“When big parts of our minds are unaware of how we try to violate social norms, it’s more difficult for others to detect and prosecute those violations. This also makes it harder for us to calculate optimal behaviors, but overall, the trade-off is worth it.” As someone who thinks critically about Stoicism and believes that self-reflection and awareness are keys to success and happiness, this is hard to take in. It suggests that self-awareness is a bigger burden for social success than blissful unawareness. Being deluded about our actions and behaviors, Simler and Hanson suggest, helps us be better political animals and helps us climb the social hierarchy to attain a better mate, more status, and more allies. Self-awareness, their idea suggests, makes us more aware of the lies we tell ourselves about who we are, what we do, and why we do it, and makes it harder for us to lie and get ahead.

 

“Of all the things we might be self-deceived about, the most important are our own motives.” Ultimately, however, I think we will be better off if we can understand why we, and everyone else, believe the things we do and behave the way we do. Turning inward and recognizing how often we hide our motives and deceive ourselves and others about our actions can help us overcome bias. We can start to be more intentional about our decisions and think more critically about what we want to work toward. We don’t have to hate humanity because we lie and hide parts of ourselves from even ourselves, but we can better move through the world if we actually know what is going on. Before we become angry over a news story, before we shell out thousands of dollars for new toys, and before we make overt displays of charity, we can ask ourselves if we are doing something for legitimate reasons, or just to deceive others and appear to be someone who cares deeply about an issue or item. Slowly, we can counteract the negative externalities associated with the brain’s faulty perceptions, and we can at least make our corner of the world a little better.

Our Devious Minds

We now realize,” write Kevin Simler and Robin Hanson in their book The Elephant in the Brain, “that our brains aren’t just hapless and quirky – they’re devious. They intentionally hide information from us, helping us fabricate plausible pro-social motives to act as cover stories for our less savory agendas. As Trivers puts it: “At ever single state [of processing information] from its biased arrival, to its biased encoding, to organizing it around false logic, to misremembering and then misrepresenting it to others – the mind continually acts to distort information flow in favor of the usual goal of appearing better than one really is.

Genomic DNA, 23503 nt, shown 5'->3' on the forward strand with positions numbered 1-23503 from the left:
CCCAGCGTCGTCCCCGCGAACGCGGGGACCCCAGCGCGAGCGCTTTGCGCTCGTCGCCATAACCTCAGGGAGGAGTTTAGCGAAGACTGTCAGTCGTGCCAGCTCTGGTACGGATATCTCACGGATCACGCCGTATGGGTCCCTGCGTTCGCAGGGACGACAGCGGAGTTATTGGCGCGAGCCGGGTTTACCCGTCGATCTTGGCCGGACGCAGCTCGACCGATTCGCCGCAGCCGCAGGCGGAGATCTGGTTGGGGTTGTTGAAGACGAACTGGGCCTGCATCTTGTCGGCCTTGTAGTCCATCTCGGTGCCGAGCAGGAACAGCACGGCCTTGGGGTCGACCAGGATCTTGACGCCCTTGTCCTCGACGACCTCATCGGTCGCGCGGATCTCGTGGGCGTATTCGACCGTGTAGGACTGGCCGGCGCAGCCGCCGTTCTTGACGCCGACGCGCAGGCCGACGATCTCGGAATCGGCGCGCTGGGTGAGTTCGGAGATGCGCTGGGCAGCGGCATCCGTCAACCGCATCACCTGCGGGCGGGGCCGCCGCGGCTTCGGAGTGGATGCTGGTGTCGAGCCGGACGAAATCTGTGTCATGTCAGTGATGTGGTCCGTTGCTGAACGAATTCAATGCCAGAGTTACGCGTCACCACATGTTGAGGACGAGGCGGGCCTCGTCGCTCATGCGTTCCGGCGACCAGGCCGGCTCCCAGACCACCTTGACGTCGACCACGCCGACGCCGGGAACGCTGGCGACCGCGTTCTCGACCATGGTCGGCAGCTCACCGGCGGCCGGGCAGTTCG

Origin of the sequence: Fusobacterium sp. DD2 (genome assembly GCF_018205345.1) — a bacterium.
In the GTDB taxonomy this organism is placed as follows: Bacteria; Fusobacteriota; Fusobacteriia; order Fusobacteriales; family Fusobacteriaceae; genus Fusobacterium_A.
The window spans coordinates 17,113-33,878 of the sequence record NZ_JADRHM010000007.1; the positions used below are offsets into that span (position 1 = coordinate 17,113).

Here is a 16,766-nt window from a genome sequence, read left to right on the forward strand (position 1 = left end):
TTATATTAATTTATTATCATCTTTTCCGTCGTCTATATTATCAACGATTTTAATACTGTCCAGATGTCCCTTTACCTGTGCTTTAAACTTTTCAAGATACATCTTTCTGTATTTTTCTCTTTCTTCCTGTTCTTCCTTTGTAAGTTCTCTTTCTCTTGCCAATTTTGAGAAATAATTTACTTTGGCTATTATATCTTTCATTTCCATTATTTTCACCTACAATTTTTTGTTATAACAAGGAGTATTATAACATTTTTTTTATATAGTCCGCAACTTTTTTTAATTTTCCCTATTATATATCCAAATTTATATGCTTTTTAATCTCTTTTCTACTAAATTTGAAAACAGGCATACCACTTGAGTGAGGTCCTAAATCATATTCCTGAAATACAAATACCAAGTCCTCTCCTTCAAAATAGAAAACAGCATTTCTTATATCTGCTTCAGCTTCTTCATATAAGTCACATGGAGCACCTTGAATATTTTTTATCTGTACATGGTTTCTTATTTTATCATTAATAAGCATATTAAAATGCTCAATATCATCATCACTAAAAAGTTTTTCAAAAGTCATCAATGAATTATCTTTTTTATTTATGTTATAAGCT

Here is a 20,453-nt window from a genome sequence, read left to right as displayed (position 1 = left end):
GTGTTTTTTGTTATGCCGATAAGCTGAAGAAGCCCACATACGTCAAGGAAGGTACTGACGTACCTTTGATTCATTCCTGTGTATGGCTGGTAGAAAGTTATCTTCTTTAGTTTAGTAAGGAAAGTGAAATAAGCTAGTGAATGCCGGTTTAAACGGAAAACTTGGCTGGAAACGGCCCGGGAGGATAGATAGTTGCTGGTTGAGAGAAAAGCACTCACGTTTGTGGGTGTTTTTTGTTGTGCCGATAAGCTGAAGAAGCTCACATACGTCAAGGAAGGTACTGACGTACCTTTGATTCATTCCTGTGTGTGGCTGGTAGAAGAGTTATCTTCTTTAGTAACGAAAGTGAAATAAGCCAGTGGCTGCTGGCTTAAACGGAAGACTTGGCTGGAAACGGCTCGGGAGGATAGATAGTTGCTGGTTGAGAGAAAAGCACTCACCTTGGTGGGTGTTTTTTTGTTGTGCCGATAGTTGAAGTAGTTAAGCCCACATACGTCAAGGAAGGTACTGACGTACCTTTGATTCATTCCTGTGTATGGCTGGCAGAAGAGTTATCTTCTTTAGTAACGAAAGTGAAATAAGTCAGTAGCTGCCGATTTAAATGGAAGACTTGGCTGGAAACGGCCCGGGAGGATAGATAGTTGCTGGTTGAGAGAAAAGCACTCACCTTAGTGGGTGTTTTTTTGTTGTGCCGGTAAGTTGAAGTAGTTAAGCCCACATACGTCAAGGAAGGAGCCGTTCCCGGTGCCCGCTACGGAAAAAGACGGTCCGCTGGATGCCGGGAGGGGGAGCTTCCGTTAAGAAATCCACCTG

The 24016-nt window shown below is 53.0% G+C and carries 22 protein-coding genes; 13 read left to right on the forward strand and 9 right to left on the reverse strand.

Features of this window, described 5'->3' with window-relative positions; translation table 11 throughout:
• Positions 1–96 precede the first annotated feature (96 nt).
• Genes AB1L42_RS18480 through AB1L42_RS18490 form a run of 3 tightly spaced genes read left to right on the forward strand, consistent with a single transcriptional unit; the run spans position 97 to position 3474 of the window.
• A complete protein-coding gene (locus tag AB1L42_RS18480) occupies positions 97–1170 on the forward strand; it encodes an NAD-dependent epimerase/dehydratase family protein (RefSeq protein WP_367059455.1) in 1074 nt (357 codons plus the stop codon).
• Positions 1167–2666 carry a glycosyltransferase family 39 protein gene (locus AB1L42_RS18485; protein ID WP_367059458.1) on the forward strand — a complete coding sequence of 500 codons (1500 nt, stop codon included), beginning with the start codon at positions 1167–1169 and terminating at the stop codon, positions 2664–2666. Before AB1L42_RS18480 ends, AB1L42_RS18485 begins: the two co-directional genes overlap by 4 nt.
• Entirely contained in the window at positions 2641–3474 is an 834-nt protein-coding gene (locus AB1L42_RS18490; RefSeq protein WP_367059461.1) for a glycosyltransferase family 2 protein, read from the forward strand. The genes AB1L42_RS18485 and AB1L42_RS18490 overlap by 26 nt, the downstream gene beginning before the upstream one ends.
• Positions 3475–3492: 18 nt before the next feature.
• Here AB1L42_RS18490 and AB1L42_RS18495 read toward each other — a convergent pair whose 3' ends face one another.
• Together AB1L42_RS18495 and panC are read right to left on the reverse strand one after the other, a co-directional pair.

Recently I have been pretty fascinated by the idea that our minds don’t do a good job of perceiving reality. The quote above shows many of the points where our minds build a false sense of reality for us and where our perceptions and understanding can go astray. It is tempting to believe that we observe and recognize an objective picture of the world, but there are simply too many points where our mental conceptualization of the world can deviate from an objective reality (if that objective reality ever even exists).

 

What I have taken away from discussions and books focused on the way we think and the mistakes our brain can make is that we cannot always trust our mind. We won’t always remember things correctly and we won’t always see things as clearly as we believe. What we believe to be best and correct about the world may not be accurate. In that sense, we should doubt our beliefs and the beliefs of others constantly. We should develop processes and systems for identifying information that is reasonable and question information that aligns with our prior beliefs as much as information that contradicts our prior beliefs. We should identify key principles that are most important to us, and focus on those, rather than focus on specific and particular instances that we try to understand by filling in answers from generalizations.